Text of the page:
Chinese and Canadian scientists are predicting a massive flare in space that humanity will be able to witness. This phenomenon will take place in the next three years and will be due to the merger of two black holes located in another galaxy.
The process of connection of supermassive black holes, which are also called active galactic nuclei, is certainly a unique event. If the course of events modeled by specialists from China and Canada turns out to be correct, then in the near future, the Earth’s population will be able to observe a striking phenomenon.
Astronomers note that the SDSSJ1430 + 2303 galaxy in question is located quite close by space standards, it has an active core, and more than one. Scientists measured the radiation spectrum emanating from the central part of the galaxy, and came to the conclusion that there are now two merging black holes.
Over the past three years, the optical brightness of the galaxy SDSSJ1430 + 2303 has been changing, while the periods between outbursts have become shorter and shorter. In general, over three years, the periodicity has decreased from twelve months to one, such a phenomenon in active galactic nuclei was observed for the first time.
Scientists believe that one black hole is large, and the second, much less massive, moves in a highly elongated inclined orbit. If so, then the SDSSJ1430 + 2303 was formed in the process of merging companion galaxies more than a billion years ago. The close pair of black holes at the center is the only observable trace of that distant event.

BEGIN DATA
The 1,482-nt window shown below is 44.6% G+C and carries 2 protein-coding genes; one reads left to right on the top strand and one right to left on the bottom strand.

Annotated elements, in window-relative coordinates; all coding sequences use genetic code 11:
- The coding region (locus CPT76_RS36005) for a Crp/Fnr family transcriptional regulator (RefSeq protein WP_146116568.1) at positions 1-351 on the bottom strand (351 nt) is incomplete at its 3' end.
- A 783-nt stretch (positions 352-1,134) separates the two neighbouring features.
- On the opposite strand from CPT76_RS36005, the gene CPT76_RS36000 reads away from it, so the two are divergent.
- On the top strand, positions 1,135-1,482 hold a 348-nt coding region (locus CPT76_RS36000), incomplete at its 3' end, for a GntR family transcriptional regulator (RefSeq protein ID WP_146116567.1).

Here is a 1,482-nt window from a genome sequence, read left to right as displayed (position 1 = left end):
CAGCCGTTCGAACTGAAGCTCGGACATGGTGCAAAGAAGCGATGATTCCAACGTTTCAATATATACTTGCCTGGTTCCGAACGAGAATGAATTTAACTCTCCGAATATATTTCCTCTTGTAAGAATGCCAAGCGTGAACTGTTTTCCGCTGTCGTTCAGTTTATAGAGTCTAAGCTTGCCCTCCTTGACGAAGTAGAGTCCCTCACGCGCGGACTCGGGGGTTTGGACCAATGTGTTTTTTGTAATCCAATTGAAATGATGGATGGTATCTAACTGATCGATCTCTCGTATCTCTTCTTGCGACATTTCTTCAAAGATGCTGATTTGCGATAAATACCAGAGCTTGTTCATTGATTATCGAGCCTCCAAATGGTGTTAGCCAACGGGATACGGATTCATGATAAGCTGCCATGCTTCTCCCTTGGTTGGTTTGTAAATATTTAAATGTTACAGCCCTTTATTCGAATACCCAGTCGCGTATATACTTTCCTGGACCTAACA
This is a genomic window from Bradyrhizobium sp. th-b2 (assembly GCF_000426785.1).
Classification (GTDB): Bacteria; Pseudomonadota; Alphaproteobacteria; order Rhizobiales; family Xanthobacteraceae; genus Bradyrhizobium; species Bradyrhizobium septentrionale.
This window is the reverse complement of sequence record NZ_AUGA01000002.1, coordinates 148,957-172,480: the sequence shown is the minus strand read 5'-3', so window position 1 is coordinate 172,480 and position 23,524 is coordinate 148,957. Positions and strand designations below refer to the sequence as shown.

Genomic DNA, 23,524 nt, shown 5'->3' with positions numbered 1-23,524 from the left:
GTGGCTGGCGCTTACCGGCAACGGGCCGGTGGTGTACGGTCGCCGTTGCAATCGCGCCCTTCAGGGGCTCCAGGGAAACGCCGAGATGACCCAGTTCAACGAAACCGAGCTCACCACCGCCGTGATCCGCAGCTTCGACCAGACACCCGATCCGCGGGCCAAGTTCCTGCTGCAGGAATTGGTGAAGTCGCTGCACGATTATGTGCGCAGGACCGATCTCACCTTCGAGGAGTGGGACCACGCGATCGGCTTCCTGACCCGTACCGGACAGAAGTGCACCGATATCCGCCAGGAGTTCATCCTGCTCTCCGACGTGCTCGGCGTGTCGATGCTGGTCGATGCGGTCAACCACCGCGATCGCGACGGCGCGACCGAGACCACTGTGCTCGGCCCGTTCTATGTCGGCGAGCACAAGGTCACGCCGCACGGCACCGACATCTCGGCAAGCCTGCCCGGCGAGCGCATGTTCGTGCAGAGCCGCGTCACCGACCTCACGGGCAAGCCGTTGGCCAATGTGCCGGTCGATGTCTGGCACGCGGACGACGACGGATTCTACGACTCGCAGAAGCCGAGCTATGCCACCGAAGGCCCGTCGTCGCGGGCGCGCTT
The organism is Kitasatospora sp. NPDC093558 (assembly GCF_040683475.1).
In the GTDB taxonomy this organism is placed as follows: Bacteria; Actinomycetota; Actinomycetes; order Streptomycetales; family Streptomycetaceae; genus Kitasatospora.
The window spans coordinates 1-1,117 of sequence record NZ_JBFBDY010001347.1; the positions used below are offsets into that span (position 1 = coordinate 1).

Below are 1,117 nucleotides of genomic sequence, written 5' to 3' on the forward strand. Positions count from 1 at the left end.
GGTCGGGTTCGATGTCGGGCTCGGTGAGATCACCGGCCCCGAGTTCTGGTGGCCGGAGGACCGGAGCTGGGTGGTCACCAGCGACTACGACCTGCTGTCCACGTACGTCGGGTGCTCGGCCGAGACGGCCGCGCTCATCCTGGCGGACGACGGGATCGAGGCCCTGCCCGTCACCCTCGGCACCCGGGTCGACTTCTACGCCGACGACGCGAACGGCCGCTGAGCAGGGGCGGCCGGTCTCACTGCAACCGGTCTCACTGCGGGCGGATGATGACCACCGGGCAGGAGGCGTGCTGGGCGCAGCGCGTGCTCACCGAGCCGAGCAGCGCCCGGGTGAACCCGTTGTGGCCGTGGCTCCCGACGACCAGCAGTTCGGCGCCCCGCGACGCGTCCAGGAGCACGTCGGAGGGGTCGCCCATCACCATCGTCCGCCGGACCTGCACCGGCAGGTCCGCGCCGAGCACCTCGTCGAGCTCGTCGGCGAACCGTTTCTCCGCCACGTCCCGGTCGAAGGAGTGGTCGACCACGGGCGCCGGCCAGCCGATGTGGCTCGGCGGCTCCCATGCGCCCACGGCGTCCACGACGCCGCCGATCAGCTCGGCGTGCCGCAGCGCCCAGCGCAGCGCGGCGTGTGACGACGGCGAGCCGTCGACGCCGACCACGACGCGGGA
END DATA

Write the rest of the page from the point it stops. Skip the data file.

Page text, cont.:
Judging by their activity in recent years, a clash is not far off. Modeling shows that there are one hundred to three hundred days left to wait, a maximum of three years.
Galaxies that have two active nuclei are called Seyfert. Such cosmic bodies are located closer to the Earth than quasars, so it is easier for scientists to study them.
Flash in all its glory
The collision of supermassive black holes in SDSSJ1430 + 2303 will generate a powerful flash accompanied by low frequency gravitational waves. Their existence was confirmed in 2015 with the LIGO detector, picking up a signal from the merger of two relatively small objects — dozens of solar masses. But the event in question (if, of course, the prediction is correct) is beyond the sensitivity of this attitude.
The merger of large-scale black holes in SDSSJ1430 + 2303 will turn into a strong outbreak that will not pass without notice. Our planet will have to face a serious release of electromagnetic waves of different ranges, astronomers warn.